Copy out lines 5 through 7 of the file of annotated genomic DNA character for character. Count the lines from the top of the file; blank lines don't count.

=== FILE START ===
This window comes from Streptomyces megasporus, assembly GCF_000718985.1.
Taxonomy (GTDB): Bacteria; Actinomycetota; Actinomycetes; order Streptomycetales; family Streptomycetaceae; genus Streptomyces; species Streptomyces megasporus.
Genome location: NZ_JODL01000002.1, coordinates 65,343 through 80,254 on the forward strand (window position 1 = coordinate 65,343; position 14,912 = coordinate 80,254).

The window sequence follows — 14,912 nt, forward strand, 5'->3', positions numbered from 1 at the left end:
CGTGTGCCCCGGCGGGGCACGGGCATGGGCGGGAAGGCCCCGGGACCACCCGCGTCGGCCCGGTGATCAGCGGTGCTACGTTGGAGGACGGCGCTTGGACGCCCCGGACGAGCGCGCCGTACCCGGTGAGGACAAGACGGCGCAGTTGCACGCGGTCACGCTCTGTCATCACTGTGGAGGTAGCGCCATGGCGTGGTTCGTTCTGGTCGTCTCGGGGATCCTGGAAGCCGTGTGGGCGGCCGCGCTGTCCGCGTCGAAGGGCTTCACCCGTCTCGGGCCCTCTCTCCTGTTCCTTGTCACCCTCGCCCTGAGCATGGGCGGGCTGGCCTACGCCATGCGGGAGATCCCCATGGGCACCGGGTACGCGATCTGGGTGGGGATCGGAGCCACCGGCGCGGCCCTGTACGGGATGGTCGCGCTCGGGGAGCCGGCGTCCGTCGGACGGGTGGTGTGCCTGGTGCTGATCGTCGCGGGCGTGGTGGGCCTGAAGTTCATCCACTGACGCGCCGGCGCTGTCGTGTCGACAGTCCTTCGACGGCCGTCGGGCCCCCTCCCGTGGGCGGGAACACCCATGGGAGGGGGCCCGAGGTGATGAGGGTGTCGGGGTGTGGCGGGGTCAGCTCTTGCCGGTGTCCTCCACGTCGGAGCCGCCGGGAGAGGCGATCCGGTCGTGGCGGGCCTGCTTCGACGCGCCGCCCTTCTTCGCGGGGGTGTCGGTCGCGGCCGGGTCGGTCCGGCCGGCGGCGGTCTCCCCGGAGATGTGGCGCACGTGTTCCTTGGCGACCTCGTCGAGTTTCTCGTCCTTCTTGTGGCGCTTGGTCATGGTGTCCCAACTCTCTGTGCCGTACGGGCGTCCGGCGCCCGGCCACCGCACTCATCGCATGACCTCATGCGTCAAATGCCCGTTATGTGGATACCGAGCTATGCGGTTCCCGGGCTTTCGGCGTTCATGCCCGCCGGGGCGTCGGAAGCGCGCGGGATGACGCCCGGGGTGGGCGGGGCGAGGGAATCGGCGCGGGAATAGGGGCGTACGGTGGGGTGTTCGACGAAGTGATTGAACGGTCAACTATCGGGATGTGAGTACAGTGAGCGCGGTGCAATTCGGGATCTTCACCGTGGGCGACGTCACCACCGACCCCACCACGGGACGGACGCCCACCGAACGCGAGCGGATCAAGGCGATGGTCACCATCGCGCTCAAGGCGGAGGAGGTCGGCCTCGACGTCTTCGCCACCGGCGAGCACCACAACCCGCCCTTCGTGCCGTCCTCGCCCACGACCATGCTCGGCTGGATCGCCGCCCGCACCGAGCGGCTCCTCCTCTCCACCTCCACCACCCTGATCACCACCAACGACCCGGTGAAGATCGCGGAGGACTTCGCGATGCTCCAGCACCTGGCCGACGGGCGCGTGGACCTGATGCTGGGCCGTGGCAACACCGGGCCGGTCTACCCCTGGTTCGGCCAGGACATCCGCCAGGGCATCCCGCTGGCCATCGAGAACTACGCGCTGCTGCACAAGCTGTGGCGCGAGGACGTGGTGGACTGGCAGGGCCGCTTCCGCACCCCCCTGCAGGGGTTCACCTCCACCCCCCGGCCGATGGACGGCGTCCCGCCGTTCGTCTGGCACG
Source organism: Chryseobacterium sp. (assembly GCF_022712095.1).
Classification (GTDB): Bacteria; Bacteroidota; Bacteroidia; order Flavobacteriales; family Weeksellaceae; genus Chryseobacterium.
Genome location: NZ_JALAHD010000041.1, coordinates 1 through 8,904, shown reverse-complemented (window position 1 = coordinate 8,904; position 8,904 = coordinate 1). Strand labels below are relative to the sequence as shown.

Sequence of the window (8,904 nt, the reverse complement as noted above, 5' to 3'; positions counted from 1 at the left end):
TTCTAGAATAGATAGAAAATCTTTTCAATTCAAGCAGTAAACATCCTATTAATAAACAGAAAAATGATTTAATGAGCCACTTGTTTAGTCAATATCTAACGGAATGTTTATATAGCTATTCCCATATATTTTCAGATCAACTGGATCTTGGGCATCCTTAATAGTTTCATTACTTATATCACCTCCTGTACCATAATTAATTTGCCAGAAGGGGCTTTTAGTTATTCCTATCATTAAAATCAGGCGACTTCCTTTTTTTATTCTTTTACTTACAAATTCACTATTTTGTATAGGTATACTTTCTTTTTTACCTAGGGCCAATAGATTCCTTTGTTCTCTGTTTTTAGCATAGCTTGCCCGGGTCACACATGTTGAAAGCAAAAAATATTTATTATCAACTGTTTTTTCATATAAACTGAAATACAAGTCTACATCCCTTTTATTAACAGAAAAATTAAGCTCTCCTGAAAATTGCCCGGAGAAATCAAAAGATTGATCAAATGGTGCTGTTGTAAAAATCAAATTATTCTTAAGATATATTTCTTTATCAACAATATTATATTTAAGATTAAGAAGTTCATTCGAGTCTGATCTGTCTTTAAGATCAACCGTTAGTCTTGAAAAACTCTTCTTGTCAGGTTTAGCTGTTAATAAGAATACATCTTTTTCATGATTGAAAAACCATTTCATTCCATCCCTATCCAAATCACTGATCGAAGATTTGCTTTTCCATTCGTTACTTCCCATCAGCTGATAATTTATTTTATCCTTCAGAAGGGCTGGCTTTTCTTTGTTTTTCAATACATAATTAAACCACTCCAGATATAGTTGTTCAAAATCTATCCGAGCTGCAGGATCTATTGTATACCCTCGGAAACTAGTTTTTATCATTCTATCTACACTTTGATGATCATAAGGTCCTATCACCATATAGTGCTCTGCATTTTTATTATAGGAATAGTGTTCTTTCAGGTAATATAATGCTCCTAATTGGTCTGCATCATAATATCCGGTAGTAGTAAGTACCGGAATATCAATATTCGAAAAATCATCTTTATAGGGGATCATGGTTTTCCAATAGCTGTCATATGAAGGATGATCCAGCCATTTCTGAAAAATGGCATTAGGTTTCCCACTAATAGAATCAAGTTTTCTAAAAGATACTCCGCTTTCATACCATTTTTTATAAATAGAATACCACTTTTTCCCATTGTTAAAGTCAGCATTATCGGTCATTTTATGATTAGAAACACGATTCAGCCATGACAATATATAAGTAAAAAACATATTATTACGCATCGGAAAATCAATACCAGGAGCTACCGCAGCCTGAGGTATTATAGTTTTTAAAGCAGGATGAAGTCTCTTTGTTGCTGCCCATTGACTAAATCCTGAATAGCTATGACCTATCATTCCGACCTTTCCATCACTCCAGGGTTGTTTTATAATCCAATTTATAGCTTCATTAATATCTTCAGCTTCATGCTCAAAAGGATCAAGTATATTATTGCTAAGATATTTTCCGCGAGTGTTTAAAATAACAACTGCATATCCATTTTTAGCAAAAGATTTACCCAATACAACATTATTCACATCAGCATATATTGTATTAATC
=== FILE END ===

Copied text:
CGTGTGCCCCGGCGGGGCACGGGCATGGGCGGGAAGGCCCCGGGACCACCCGCGTCGGCCCGGTGATCAGCGGTGCTACGTTGGAGGACGGCGCTTGGACGCCCCGGACGAGCGCGCCGTACCCGGTGAGGACAAGACGGCGCAGTTGCACGCGGTCACGCTCTGTCATCACTGTGGAGGTAGCGCCATGGCGTGGTTCGTTCTGGTCGTCTCGGGGATCCTGGAAGCCGTGTGGGCGGCCGCGCTGTCCGCGTCGAAGGGCTTCACCCGTCTCGGGCCCTCTCTCCTGTTCCTTGTCACCCTCGCCCTGAGCATGGGCGGGCTGGCCTACGCCATGCGGGAGATCCCCATGGGCACCGGGTACGCGATCTGGGTGGGGATCGGAGCCACCGGCGCGGCCCTGTACGGGATGGTCGCGCTCGGGGAGCCGGCGTCCGTCGGACGGGTGGTGTGCCTGGTGCTGATCGTCGCGGGCGTGGTGGGCCTGAAGTTCATCCACTGACGCGCCGGCGCTGTCGTGTCGACAGTCCTTCGACGGCCGTCGGGCCCCCTCCCGTGGGCGGGAACACCCATGGGAGGGGGCCCGAGGTGATGAGGGTGTCGGGGTGTGGCGGGGTCAGCTCTTGCCGGTGTCCTCCACGTCGGAGCCGCCGGGAGAGGCGATCCGGTCGTGGCGGGCCTGCTTCGACGCGCCGCCCTTCTTCGCGGGGGTGTCGGTCGCGGCCGGGTCGGTCCGGCCGGCGGCGGTCTCCCCGGAGATGTGGCGCACGTGTTCCTTGGCGACCTCGTCGAGTTTCTCGTCCTTCTTGTGGCGCTTGGTCATGGTGTCCCAACTCTCTGTGCCGTACGGGCGTCCGGCGCCCGGCCACCGCACTCATCGCATGACCTCATGCGTCAAATGCCCGTTATGTGGATACCGAGCTATGCGGTTCCCGGGCTTTCGGCGTTCATGCCCGCCGGGGCGTCGGAAGCGCGCGGGATGACGCCCGGGGTGGGCGGGGCGAGGGAATCGGCGCGGGAATAGGGGCGTACGGTGGGGTGTTCGACGAAGTGATTGAACGGTCAACTATCGGGATGTGAGTACAGTGAGCGCGGTGCAATTCGGGATCTTCACCGTGGGCGACGTCACCACCGACCCCACCACGGGACGGACGCCCACCGAACGCGAGCGGATCAAGGCGATGGTCACCATCGCGCTCAAGGCGGAGGAGGTCGGCCTCGACGTCTTCGCCACCGGCGAGCACCACAACCCGCCCTTCGTGCCGTCCTCGCCCACGACCATGCTCGGCTGGATCGCCGCCCGCACCGAGCGGCTCCTCCTCTCCACCTCCACCACCCTGATCACCACCAACGACCCGGTGAAGATCGCGGAGGACTTCGCGATGCTCCAGCACCTGGCCGACGGGCGCGTGGACCTGATGCTGGGCCGTGGCAACACCGGGCCGGTCTACCCCTGGTTCGGCCAGGACATCCGCCAGGGCATCCCGCTGGCCATCGAGAACTACGCGCTGCTGCACAAGCTGTGGCGCGAGGACGTGGTGGACTGGCAGGGCCGCTTCCGCACCCCCCTGCAGGGGTTCACCTCCACCCCCCGGCCGATGGACGGCGTCCCGCCGTTCGTCTGGCACG
Source organism: Chryseobacterium sp. (assembly GCF_022712095.1).
Classification (GTDB): Bacteria; Bacteroidota; Bacteroidia; order Flavobacteriales; family Weeksellaceae; genus Chryseobacterium.